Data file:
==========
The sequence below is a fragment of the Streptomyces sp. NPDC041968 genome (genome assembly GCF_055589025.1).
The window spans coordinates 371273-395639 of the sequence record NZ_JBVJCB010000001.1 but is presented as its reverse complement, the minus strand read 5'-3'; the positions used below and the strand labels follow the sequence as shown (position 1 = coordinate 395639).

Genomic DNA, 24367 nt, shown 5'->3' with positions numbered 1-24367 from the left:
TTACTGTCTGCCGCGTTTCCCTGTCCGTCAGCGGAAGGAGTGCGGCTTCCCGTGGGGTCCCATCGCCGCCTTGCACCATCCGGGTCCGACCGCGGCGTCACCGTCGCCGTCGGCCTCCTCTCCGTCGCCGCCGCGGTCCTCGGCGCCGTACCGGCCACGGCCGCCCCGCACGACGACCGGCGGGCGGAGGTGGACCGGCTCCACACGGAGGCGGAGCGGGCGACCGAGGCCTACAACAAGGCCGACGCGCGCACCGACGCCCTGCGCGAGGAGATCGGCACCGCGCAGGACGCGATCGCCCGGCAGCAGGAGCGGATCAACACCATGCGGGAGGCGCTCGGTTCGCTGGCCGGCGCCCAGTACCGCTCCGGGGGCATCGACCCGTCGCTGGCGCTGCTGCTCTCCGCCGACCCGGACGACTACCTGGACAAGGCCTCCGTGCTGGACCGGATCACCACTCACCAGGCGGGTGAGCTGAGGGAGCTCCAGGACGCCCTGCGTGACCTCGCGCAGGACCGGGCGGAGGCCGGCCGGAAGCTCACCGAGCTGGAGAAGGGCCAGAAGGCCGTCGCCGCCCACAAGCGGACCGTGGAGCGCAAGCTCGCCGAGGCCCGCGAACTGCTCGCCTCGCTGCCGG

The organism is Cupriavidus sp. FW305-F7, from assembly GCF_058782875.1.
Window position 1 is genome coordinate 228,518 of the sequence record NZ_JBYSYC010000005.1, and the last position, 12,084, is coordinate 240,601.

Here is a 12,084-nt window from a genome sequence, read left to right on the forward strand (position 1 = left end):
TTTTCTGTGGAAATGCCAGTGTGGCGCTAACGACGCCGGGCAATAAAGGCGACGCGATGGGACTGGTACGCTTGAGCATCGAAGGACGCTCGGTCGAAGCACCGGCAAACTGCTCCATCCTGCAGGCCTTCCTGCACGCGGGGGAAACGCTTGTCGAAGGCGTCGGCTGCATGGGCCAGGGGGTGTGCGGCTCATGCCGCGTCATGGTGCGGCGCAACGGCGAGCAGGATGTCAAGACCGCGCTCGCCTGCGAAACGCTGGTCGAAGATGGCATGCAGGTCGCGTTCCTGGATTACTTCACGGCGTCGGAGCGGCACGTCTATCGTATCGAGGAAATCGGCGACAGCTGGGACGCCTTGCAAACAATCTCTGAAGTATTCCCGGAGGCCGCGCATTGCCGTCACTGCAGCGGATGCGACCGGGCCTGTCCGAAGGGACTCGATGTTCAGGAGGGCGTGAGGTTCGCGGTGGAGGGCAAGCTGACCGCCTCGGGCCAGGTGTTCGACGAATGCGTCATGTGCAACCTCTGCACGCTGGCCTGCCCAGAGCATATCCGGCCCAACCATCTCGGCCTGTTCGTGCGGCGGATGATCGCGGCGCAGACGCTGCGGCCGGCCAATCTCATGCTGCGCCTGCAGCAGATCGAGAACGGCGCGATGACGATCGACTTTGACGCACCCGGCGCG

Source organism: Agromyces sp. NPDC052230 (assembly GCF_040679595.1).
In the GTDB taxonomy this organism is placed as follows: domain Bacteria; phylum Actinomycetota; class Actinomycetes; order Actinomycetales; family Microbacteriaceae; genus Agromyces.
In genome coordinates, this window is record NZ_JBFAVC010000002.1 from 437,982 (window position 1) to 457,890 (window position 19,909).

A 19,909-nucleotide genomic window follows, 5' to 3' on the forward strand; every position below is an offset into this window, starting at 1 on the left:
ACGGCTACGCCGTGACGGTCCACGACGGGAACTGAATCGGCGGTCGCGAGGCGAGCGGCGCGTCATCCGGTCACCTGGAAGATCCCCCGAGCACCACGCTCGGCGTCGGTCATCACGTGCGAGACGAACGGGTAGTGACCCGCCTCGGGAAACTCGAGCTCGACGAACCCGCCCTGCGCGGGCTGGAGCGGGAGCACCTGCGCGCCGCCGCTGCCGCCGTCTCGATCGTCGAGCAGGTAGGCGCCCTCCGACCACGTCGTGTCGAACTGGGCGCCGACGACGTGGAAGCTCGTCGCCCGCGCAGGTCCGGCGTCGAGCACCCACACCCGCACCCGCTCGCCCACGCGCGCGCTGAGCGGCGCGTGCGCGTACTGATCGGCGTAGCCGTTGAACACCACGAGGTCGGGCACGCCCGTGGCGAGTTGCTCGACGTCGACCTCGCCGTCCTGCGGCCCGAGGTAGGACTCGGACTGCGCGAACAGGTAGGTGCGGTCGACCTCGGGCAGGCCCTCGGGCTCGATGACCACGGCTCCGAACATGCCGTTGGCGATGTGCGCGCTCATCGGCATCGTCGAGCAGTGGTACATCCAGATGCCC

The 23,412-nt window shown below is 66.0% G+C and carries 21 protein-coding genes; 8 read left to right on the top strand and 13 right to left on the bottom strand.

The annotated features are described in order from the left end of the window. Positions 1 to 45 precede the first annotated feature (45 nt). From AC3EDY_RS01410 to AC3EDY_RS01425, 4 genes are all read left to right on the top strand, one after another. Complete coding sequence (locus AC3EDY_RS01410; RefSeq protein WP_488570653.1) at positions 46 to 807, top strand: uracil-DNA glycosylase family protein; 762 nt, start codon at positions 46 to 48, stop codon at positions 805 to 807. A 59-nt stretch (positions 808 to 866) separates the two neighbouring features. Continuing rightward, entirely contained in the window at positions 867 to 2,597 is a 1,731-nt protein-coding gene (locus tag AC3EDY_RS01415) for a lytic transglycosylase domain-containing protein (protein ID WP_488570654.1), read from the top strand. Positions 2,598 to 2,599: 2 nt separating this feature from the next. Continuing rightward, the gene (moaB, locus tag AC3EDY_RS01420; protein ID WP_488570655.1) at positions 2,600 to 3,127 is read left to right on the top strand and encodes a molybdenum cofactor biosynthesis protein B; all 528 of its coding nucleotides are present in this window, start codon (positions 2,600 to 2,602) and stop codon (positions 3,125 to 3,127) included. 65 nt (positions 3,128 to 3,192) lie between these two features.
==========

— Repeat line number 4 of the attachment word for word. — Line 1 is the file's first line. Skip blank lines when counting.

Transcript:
TTACTGTCTGCCGCGTTTCCCTGTCCGTCAGCGGAAGGAGTGCGGCTTCCCGTGGGGTCCCATCGCCGCCTTGCACCATCCGGGTCCGACCGCGGCGTCACCGTCGCCGTCGGCCTCCTCTCCGTCGCCGCCGCGGTCCTCGGCGCCGTACCGGCCACGGCCGCCCCGCACGACGACCGGCGGGCGGAGGTGGACCGGCTCCACACGGAGGCGGAGCGGGCGACCGAGGCCTACAACAAGGCCGACGCGCGCACCGACGCCCTGCGCGAGGAGATCGGCACCGCGCAGGACGCGATCGCCCGGCAGCAGGAGCGGATCAACACCATGCGGGAGGCGCTCGGTTCGCTGGCCGGCGCCCAGTACCGCTCCGGGGGCATCGACCCGTCGCTGGCGCTGCTGCTCTCCGCCGACCCGGACGACTACCTGGACAAGGCCTCCGTGCTGGACCGGATCACCACTCACCAGGCGGGTGAGCTGAGGGAGCTCCAGGACGCCCTGCGTGACCTCGCGCAGGACCGGGCGGAGGCCGGCCGGAAGCTCACCGAGCTGGAGAAGGGCCAGAAGGCCGTCGCCGCCCACAAGCGGACCGTGGAGCGCAAGCTCGCCGAGGCCCGCGAACTGCTCGCCTCGCTGCCGG